This week on Dueling Dishes: California Fish Grill versus Malibu Fish Grill. Both operate on the concept that fish dinners should not cost you a week's paycheck. Both are better options to get your Omega-3s than a Filet-O-Fish.
Though the California Fish Grill I visited (Irvine) has an army of cooks and employees, while Malibu (in Santa Ana) had but just two, Malibu offers a seemingly vaster variety of food choices than California, i.e. pastas. And instead of just garlic butter or a Cajun spice blend to flavor their grilled fish, Malibu also does miso-glaze and lemon-oregano.
So for fairness, we judge the merits of a dish that can be procured from both: The grilled white fish, sauced with garlic butter, with fries and coleslaw, and a side of grilled zucchini.
At $7.99, California Fish Grill's plate (Swai White Ruffy Brand®) is similar in price point to Malibu's $8.49, though Malibu's plates are generally larger.
For each grilled fish plate, Malibu gives the choice of the two sides from a list of eight, whereas California gives you the option of whether you want fries or rice. Coleslaw is standard at California; it's considered one of the sides at Malibu.
Now a point-by-point comparison of the two dishes.
The Fries: California Fish Grill's fries are thin, endearingly crisp, and inexplicably buttery. Malibu's fries are of a thicker stock and are prone to limpness. Edge: California.
The Coleslaw: Malibu Fish Grill's coleslaw is riddled with raisins, lightly dressed and refreshing, and they give you plenty of it, perhaps too much. California's coleslaw also contains raisins, and the doled out portion is smaller. But I detected a subtle off-putting flavor to it, which seems consistent even between visits. Edge: Malibu.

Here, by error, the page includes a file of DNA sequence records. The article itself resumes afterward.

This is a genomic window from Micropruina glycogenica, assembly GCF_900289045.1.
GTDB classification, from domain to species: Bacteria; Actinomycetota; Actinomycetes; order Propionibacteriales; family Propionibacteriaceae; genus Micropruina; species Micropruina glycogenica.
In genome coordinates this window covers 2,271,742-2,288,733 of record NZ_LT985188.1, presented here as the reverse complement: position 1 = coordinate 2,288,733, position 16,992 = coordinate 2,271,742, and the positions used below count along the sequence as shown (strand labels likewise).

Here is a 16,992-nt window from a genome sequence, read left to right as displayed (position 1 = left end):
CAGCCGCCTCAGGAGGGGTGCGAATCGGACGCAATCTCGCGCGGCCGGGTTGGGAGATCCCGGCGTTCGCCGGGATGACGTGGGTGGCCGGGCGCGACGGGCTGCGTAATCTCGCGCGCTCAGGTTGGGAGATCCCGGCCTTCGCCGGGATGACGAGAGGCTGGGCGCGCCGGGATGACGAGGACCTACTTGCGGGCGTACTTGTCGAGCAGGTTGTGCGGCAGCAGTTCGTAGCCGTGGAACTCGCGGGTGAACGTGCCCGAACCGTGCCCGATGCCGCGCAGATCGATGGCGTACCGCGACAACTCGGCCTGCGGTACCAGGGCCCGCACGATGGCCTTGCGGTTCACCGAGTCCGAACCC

The Bread: California's plates include a slice of baguette I often use to wipe the plate clean of excess garlic butter sauce. Malibu opts for nicely toasted and fluffy warm pita bread that I can eat almost by itself. Edge: Malibu.
The Fish: California Fish Grill's perfectly cooked white fish melts--so tender it seems as though it you're putting your fork through soft-serve ice cream. I encountered a few areas in Malibu's fish that required me to see-saw my fork. Malibu's also has a subtle but present burnt-carbon flavor, even in spots not touched by grill marks. Edge: California.
The Sauce: California's garlic-butter sauce is made of actual butter, melted down, frothed up, and then mixed with what I assume is real garlic--a plate-licking concoction that could make just about anything it touches delicious. Malibu's garlic-butter seems to contain more than just garlic and butter, employing maybe a thickener of some sort because it sits on the fish pre-congealed even when the protein is hot. Edge: California.
The Zucchini: Malibu's slices their zucchini to a thinness that's about a quarter of California's thickness. They also seem to finish it with a swipe of butter on the grill to add additional flavor. California's zucchini are almost thick enough to feel like a meal onto itself. And from what I can tell, they don't rely on butter or other fats, just the natural sweetness and snap of the vegetable itself. Edge: California.
So the winner this week: California Fish Grill.
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For locations, menus, and hours check:
California Fish Grill website: http://cafishgrill.com
Malibu Fish Grill website: http://www.malibufishgrill.com/